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Tuesday, December 22, 2015

The Gift of Accepting Broken Old Me

ON ANY given day we’re only about 30-seconds away from being overwhelmed in a life that, given our particular soft spot is activated, will throw us into a tail spin of turmoil.  Everyone has such a soft spot.
On any given day.  Satan knew that Job was susceptible, even though he was as righteous a person as there ever had been (until that point in history).  Yet God would protect only Job’s life.  God would not cover for Job’s sin.  And that’s the purpose of the book of Job — to show us that God can use our sin-caused humiliations for his glory when we’re teachable in the mix of it.
On any given day there are the circumstances that may fuel a melt-down.  Conditions that contribute to our being rendered unbalanced or useless by certain stimuli.  Situations that make life in that frame unbearable.
Of course, the enemy of God wants us to feel humiliated.
If we feel humiliated the enemy thinks he’s won.  But he’s won nothing.  The key to victory lies in accepting broken old me, warts and all.  And as soon as we feel no guilt or shame or remorse for being broken old me the devil departs, knowing he’s been thwarted without having a clue as to what to do to wrest back control over our lives.
Humiliation is the key — to render such a feeling null.  The only way that works is if we keep ourselves to a short account with the truth — even truth as others might see us.  We hold those possible truths in tension with who we are.  When truth can subsist in us, humbly, there’s no power for or possibility of humiliation.
On any given day we’re humiliated.  But on any given day we can respond with audacity — to regale in the guilt or shame or remorse with courageous honest, which requires vulnerability.  That’s the essence of human maturity — to remain vulnerable in the face of truth, with no defence nor attack considered.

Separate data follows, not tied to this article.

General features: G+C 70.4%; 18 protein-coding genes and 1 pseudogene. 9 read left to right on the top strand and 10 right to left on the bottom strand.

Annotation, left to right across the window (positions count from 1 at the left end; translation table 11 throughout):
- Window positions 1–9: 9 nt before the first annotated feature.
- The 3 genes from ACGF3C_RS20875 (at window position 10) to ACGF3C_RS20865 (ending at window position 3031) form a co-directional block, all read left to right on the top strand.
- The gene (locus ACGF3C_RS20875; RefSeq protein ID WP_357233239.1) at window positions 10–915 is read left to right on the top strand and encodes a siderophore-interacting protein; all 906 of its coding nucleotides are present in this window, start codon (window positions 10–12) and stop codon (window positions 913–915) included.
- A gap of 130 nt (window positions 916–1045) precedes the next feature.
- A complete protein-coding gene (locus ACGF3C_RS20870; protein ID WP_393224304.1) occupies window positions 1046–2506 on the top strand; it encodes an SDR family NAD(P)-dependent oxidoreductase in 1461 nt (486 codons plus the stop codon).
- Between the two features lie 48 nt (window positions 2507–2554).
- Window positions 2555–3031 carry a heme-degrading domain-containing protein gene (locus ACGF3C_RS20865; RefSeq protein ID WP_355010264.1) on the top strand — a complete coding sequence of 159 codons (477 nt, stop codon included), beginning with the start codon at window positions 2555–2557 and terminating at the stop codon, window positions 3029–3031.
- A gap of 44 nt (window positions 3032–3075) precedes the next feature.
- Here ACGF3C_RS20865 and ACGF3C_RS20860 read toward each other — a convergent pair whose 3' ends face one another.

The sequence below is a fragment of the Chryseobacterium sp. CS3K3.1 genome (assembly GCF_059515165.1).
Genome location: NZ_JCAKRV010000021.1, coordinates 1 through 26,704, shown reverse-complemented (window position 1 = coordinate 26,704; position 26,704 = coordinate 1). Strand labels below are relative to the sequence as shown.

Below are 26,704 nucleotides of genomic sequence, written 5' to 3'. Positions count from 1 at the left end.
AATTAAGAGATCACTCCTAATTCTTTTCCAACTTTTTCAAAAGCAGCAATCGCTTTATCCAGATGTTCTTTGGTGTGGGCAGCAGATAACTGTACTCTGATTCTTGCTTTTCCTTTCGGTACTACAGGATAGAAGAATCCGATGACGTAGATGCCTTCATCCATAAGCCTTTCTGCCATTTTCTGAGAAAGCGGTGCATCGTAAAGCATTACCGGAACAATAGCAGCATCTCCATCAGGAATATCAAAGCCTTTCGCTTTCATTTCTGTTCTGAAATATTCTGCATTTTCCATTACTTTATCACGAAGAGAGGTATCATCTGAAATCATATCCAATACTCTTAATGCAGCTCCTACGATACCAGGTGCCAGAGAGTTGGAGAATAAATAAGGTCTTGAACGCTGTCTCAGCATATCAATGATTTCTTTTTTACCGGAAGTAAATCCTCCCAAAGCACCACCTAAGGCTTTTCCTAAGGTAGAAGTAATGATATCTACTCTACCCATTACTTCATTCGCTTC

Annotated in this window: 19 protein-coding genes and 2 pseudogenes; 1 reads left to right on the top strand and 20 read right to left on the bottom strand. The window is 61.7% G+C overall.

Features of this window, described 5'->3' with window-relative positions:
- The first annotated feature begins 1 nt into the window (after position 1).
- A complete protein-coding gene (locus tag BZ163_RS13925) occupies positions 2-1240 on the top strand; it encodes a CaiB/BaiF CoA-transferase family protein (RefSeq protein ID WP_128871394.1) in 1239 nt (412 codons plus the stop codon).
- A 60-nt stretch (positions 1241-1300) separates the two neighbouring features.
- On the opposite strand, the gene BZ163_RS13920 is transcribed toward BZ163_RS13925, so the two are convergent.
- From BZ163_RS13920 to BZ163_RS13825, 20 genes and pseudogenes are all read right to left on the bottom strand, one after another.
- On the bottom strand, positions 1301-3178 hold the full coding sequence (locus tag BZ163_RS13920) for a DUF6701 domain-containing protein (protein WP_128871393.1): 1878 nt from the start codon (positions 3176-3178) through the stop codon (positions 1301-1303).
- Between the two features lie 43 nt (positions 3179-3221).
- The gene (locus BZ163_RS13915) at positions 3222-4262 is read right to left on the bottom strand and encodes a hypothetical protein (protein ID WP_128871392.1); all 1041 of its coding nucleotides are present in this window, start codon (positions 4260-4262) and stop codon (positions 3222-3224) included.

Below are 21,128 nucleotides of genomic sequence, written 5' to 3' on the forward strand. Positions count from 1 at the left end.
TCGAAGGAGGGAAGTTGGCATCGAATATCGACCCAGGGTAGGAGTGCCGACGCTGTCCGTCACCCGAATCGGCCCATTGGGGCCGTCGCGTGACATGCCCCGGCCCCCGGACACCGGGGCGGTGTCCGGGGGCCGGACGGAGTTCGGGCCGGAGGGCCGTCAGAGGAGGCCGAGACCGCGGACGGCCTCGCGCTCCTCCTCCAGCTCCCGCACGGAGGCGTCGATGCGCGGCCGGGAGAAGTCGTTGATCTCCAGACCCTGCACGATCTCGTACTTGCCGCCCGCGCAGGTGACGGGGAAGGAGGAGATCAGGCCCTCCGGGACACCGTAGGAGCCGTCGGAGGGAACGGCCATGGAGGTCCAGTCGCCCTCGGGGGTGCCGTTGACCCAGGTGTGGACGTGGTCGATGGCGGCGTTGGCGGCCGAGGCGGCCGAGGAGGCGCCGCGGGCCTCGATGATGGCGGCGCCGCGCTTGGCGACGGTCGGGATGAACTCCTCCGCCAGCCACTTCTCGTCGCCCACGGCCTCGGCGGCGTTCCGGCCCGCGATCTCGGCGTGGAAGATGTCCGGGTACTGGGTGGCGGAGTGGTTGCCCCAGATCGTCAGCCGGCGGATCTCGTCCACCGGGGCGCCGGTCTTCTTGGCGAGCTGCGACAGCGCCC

This is the key to life and growth.
Only the person who has nothing to fear from guilt and shame and remorse can come close to God, for they’ve come close to themselves.  They’re not the slightest bit perturbed that they feel exposed and embarrassed.  Sure, they should, and perhaps they feel an inkling of that negative stimuli, but they accept themselves more, and are able to hold themselves with dignity in those threatening moments.
Self-acceptance is the final frontier in the race to accepting the unconditional love of God.  If we accept ourselves, including our nasty and shameful bits, we have the capacity to understand the depth of God’s love for us.
The opposite also works: understand the depth of God’s love for us, ourselves, and we learn to accept ourselves.
Accepting broken old fallible me is tantamount in understanding and accepting the brokenness in every human being.
We’re more fully able to love others when at last we’re free to love ourselves as God loves us.
© 2015 Steve Wickham.

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